Across South Africa, people had been bracing for the lockdown. Some had piled shopping carts high with bottles of beer and wine, preparing for a much-debated feature of the lockdown — a ban on the sale of alcohol and tobacco. Anyone defying the ban would face a penalty, the authorities said.
In Johannesburg on Thursday, hours before the lockdown took effect, a line stretched outside Makro, a wholesale store. Tshidi Molubi, a 51-year-old resident of the Soweto neighborhood, joined the queue before the store opened at 9 a.m.
She was laid off from a bank a few months earlier, and said she was using her savings to buy essentials like rice, flour and eggs.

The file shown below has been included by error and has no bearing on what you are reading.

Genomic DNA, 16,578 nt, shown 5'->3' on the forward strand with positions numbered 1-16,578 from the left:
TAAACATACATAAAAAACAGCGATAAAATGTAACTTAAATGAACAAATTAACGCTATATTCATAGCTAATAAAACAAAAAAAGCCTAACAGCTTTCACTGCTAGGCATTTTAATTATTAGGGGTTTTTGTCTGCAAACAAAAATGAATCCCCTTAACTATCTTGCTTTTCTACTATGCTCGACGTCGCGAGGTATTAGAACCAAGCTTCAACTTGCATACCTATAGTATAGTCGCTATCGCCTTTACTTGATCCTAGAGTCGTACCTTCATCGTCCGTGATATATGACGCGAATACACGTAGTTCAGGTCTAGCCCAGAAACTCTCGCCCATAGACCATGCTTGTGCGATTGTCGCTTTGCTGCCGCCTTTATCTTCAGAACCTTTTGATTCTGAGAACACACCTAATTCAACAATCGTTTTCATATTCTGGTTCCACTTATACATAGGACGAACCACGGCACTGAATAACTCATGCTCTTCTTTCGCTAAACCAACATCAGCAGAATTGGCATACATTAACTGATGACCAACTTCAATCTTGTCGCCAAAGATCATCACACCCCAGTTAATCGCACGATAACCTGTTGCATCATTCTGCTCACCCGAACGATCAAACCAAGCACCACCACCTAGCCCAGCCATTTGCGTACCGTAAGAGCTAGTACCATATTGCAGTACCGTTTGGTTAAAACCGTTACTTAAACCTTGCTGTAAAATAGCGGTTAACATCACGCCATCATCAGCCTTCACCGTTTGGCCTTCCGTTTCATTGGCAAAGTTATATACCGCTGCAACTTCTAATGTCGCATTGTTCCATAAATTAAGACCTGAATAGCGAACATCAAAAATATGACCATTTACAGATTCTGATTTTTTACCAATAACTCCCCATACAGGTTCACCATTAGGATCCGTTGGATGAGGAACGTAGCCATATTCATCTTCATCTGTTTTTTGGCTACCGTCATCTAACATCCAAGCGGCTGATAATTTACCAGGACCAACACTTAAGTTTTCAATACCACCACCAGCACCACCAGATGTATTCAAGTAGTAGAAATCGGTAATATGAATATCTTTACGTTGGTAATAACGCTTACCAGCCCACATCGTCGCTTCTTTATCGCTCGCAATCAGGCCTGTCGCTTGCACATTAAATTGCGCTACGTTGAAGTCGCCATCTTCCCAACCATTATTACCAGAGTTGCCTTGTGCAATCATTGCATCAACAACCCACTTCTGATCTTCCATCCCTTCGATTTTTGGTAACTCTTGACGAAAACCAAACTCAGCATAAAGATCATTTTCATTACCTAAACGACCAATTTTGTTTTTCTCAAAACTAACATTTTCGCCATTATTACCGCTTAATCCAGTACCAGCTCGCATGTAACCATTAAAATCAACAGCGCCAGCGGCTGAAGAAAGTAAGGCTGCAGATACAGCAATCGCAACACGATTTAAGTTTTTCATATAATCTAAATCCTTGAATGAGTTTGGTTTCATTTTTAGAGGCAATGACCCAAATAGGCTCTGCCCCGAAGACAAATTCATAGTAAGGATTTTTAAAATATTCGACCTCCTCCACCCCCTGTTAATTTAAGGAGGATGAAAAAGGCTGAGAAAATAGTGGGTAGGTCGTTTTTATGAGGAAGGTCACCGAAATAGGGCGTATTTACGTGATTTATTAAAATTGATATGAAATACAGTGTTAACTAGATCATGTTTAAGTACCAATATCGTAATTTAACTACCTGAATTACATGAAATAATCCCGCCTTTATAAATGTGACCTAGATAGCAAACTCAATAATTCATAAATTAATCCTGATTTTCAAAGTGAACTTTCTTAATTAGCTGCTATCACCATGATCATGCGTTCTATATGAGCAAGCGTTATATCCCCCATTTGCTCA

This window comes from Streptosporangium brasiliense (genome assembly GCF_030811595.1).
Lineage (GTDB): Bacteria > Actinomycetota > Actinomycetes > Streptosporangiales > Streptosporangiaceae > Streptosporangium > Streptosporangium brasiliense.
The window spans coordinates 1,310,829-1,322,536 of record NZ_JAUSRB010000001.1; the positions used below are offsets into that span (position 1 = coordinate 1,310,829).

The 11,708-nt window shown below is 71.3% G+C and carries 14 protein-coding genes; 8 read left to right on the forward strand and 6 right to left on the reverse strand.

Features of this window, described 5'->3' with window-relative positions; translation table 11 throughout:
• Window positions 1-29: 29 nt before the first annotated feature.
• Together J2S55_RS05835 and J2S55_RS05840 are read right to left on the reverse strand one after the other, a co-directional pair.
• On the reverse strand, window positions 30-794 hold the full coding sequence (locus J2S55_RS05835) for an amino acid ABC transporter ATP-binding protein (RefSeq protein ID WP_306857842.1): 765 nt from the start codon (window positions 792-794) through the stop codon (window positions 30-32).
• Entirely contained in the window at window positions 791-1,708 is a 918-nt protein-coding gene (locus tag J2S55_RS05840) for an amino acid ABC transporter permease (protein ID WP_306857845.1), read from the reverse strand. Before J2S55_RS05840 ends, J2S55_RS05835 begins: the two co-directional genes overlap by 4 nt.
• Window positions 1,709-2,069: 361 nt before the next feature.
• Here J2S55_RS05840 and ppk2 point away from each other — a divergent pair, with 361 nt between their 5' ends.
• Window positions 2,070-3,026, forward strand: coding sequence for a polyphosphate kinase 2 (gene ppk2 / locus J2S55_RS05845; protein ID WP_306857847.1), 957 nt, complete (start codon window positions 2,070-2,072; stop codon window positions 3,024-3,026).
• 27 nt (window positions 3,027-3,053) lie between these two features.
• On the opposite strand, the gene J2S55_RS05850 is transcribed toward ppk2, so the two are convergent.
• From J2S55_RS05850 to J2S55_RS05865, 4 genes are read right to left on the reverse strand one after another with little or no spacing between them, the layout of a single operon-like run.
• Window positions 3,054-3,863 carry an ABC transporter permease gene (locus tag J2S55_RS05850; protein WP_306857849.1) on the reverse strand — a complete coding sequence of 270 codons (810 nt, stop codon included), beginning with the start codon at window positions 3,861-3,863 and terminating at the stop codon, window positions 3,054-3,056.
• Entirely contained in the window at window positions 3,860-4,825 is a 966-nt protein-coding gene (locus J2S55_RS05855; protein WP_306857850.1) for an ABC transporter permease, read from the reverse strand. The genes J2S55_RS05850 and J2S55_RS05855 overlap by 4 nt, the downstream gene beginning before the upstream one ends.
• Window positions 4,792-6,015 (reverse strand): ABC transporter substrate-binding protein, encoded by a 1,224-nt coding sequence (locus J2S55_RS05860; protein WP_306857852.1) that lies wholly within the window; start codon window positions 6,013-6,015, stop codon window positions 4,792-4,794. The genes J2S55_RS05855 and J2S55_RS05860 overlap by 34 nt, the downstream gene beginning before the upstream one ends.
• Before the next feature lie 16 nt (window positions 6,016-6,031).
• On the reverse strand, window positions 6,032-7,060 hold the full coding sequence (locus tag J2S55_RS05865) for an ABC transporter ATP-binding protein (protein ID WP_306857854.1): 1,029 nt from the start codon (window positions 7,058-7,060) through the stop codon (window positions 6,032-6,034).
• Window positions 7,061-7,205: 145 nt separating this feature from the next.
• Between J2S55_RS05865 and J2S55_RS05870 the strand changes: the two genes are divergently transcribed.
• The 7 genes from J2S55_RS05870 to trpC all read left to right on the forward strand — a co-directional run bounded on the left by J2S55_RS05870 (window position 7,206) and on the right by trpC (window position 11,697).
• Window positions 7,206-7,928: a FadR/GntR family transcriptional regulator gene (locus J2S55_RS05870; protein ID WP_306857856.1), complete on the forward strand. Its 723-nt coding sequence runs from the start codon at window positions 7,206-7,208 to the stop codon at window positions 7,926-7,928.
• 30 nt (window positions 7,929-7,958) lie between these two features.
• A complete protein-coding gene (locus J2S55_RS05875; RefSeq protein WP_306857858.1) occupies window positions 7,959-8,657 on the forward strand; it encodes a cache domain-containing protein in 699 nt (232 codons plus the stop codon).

“If you can’t go out, at least we can make a dumpling,” Ms. Molubi said.
Akhona Makasi, a 35-year-old freelancer in the film industry, left Johannesburg on Wednesday to visit her grandparents in the Eastern Cape province. But she said she had rushed home “without calculating the risk.”
Few people wore masks on the journey home and when she used hand sanitizer and disinfected her seat, commuters in the packed bus complained about the smell.
At home, her grandparents refused to self-isolate or ask that visitors sanitize their hands. Villagers gathered for a funeral and slaughtered a cow.
“If I had a basic income, I would have stayed in Johannesburg and self-isolated, not risking my grandparents’ lives,” she said.
Lynsey Chutel reported from Johannesburg, and Abdi Latif Dahir from Nairobi, Kenya. Ruth Maclean contributed reporting from Dakar, Senegal.